U.S. education spending is inadequate: Current per-pupil spending and predicted spending required to achieve national average test scores, by poverty quintile of school district, 2016

Required spending Actual spending
Highest-poverty (poorest) $20,425 $13,784
High-poverty $14,276 $9,832 
Middle-poverty $11,136 $9,835
Low-poverty $10,135 $9,896 
Lowest-poverty (affluent) $9,702 $8,202 

Notes: District poverty is measured as the percentage of children (ages 5–17) living in the district with family incomes below the federal poverty line using data from the U.S. Census Bureau. The figure shows the degree to which states and districts are allocating resources so that districts can achieve national average test scores, by level of poverty in the school districts. In moderate- and higher-poverty districts, the gaps between what is spent and what would be required to achieve at the national level are significant and increase with the level of poverty. In the middle group, districts are spending $1,300 per student less than what would be required (about 88%). In the highest-poverty quintile, the gap exceeds $6,600. This means that, on average, the highest-poverty districts are spending about one-third less than what they need to in order to deliver a sound education to their students.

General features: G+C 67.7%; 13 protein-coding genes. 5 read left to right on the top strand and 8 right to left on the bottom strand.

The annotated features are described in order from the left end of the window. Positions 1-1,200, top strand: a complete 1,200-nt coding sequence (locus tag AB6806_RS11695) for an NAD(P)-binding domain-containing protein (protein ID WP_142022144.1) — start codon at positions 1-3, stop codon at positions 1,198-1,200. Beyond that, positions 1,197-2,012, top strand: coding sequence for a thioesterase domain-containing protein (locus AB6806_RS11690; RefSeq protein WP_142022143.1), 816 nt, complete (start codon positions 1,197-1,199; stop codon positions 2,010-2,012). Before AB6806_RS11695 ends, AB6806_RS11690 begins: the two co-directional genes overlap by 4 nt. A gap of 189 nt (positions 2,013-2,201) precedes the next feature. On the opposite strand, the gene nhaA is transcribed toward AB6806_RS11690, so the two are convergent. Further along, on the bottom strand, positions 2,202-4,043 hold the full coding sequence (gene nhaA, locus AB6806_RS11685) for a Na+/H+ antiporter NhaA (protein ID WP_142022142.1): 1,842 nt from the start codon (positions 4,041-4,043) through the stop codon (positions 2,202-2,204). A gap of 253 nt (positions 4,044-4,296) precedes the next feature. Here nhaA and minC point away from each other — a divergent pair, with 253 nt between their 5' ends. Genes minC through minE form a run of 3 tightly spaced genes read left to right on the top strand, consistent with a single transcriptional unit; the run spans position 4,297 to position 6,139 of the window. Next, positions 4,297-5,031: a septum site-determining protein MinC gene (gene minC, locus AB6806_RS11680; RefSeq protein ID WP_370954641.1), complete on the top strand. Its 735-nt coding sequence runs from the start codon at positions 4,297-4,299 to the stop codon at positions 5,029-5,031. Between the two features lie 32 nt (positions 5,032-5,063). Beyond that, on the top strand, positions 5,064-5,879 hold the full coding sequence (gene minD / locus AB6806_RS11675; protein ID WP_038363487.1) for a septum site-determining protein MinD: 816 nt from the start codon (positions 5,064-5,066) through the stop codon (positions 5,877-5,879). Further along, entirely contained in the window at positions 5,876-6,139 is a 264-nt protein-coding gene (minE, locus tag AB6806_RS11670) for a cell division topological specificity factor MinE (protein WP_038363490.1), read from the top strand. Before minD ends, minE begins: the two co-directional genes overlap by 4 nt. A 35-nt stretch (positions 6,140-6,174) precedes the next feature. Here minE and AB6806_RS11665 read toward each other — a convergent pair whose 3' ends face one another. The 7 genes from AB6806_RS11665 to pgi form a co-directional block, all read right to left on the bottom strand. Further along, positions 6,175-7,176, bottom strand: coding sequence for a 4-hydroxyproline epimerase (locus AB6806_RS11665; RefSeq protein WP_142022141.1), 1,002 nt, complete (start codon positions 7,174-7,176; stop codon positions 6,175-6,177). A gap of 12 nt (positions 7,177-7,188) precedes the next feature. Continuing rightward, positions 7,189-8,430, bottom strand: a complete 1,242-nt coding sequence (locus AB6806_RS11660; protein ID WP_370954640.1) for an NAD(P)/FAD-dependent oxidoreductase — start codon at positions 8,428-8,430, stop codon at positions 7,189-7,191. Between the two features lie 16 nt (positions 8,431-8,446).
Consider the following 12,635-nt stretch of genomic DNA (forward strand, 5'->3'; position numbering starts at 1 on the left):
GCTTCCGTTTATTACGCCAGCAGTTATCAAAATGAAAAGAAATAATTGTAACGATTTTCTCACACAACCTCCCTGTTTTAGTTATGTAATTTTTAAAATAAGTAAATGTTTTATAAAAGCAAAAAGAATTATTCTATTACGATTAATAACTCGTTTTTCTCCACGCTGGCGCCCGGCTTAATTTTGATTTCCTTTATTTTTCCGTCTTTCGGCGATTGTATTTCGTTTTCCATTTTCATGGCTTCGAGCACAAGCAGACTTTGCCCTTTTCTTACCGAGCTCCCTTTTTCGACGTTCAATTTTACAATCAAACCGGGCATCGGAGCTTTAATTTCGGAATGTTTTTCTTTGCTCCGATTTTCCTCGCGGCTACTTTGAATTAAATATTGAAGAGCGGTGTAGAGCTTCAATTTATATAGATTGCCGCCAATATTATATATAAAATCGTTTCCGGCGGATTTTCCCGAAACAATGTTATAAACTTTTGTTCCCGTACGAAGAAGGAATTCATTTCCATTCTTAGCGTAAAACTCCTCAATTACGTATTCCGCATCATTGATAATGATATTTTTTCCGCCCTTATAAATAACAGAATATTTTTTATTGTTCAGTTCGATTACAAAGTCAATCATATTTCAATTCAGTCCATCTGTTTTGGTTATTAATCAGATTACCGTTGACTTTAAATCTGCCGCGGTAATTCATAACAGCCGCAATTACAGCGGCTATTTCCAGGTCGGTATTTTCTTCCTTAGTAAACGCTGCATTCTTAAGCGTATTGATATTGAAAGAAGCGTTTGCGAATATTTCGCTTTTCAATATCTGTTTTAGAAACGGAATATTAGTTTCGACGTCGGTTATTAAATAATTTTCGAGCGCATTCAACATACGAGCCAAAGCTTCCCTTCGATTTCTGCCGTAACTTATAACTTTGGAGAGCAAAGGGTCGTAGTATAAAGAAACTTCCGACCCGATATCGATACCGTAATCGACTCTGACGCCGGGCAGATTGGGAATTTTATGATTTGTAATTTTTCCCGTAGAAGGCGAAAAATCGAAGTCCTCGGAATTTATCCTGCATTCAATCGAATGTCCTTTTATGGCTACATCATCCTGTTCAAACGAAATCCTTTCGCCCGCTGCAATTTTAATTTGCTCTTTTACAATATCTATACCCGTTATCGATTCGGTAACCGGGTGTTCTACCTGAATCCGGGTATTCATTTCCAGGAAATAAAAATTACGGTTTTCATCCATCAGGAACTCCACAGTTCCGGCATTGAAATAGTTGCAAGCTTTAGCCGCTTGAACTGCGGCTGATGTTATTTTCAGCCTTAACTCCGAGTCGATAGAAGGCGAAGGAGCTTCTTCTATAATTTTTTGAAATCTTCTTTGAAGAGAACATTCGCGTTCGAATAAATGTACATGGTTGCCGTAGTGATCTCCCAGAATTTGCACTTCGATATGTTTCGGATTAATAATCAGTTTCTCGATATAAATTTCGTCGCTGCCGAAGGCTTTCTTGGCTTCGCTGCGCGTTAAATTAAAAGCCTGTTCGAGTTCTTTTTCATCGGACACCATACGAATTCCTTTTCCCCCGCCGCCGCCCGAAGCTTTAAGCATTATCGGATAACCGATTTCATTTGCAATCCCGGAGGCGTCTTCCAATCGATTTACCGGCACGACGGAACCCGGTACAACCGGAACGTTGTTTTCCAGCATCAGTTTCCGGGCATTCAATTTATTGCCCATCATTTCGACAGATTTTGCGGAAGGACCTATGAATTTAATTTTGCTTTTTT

Source: Reproduced from Baker,  Di Carlo, and Weber 2019.

View the underlying data on epi.org.